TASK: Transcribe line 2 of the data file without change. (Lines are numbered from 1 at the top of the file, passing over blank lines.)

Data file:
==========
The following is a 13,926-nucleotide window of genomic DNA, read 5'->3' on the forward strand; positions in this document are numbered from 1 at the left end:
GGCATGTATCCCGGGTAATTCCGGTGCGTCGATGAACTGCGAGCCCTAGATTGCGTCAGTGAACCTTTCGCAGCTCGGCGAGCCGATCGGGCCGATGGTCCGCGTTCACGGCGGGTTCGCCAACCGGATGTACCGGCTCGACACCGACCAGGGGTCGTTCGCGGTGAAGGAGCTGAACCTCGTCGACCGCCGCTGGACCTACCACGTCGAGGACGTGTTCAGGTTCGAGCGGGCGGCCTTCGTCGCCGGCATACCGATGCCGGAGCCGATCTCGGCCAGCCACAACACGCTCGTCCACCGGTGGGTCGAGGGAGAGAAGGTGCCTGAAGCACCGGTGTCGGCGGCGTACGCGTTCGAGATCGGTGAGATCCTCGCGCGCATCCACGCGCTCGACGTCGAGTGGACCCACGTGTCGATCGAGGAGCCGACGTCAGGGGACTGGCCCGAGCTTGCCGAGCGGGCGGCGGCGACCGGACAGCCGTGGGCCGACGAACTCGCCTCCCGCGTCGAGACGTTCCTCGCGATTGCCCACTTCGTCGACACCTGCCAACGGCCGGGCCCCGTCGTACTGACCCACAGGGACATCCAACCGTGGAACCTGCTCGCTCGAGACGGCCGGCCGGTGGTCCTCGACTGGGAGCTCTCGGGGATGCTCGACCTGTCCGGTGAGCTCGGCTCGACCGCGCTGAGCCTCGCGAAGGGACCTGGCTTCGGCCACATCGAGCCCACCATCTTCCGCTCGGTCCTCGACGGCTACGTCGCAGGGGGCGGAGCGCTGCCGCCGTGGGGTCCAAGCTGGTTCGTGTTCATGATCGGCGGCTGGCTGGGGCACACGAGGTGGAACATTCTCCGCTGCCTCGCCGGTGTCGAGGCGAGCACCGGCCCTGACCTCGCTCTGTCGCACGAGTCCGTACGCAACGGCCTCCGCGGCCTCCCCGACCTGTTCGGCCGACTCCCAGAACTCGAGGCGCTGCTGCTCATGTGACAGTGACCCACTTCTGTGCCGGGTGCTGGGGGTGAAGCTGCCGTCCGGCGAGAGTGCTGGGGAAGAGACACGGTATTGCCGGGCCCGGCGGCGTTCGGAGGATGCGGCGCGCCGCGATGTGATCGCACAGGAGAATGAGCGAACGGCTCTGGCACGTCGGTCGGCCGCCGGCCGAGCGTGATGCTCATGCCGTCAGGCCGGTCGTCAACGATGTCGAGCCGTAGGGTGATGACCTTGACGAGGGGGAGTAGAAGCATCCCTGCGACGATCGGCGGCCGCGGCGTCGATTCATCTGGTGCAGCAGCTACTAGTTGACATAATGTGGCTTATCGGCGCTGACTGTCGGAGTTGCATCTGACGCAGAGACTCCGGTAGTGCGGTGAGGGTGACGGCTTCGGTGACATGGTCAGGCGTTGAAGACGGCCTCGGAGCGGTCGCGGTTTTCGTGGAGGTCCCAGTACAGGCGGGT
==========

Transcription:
GGCATGTATCCCGGGTAATTCCGGTGCGTCGATGAACTGCGAGCCCTAGATTGCGTCAGTGAACCTTTCGCAGCTCGGCGAGCCGATCGGGCCGATGGTCCGCGTTCACGGCGGGTTCGCCAACCGGATGTACCGGCTCGACACCGACCAGGGGTCGTTCGCGGTGAAGGAGCTGAACCTCGTCGACCGCCGCTGGACCTACCACGTCGAGGACGTGTTCAGGTTCGAGCGGGCGGCCTTCGTCGCCGGCATACCGATGCCGGAGCCGATCTCGGCCAGCCACAACACGCTCGTCCACCGGTGGGTCGAGGGAGAGAAGGTGCCTGAAGCACCGGTGTCGGCGGCGTACGCGTTCGAGATCGGTGAGATCCTCGCGCGCATCCACGCGCTCGACGTCGAGTGGACCCACGTGTCGATCGAGGAGCCGACGTCAGGGGACTGGCCCGAGCTTGCCGAGCGGGCGGCGGCGACCGGACAGCCGTGGGCCGACGAACTCGCCTCCCGCGTCGAGACGTTCCTCGCGATTGCCCACTTCGTCGACACCTGCCAACGGCCGGGCCCCGTCGTACTGACCCACAGGGACATCCAACCGTGGAACCTGCTCGCTCGAGACGGCCGGCCGGTGGTCCTCGACTGGGAGCTCTCGGGGATGCTCGACCTGTCCGGTGAGCTCGGCTCGACCGCGCTGAGCCTCGCGAAGGGACCTGGCTTCGGCCACATCGAGCCCACCATCTTCCGCTCGGTCCTCGACGGCTACGTCGCAGGGGGCGGAGCGCTGCCGCCGTGGGGTCCAAGCTGGTTCGTGTTCATGATCGGCGGCTGGCTGGGGCACACGAGGTGGAACATTCTCCGCTGCCTCGCCGGTGTCGAGGCGAGCACCGGCCCTGACCTCGCTCTGTCGCACGAGTCCGTACGCAACGGCCTCCGCGGCCTCCCCGACCTGTTCGGCCGACTCCCAGAACTCGAGGCGCTGCTGCTCATGTGACAGTGACCCACTTCTGTGCCGGGTGCTGGGGGTGAAGCTGCCGTCCGGCGAGAGTGCTGGGGAAGAGACACGGTATTGCCGGGCCCGGCGGCGTTCGGAGGATGCGGCGCGCCGCGATGTGATCGCACAGGAGAATGAGCGAACGGCTCTGGCACGTCGGTCGGCCGCCGGCCGAGCGTGATGCTCATGCCGTCAGGCCGGTCGTCAACGATGTCGAGCCGTAGGGTGATGACCTTGACGAGGGGGAGTAGAAGCATCCCTGCGACGATCGGCGGCCGCGGCGTCGATTCATCTGGTGCAGCAGCTACTAGTTGACATAATGTGGCTTATCGGCGCTGACTGTCGGAGTTGCATCTGACGCAGAGACTCCGGTAGTGCGGTGAGGGTGACGGCTTCGGTGACATGGTCAGGCGTTGAAGACGGCCTCGGAGCGGTCGCGGTTTTCGTGGAGGTCCCAGTACAGGCGGGT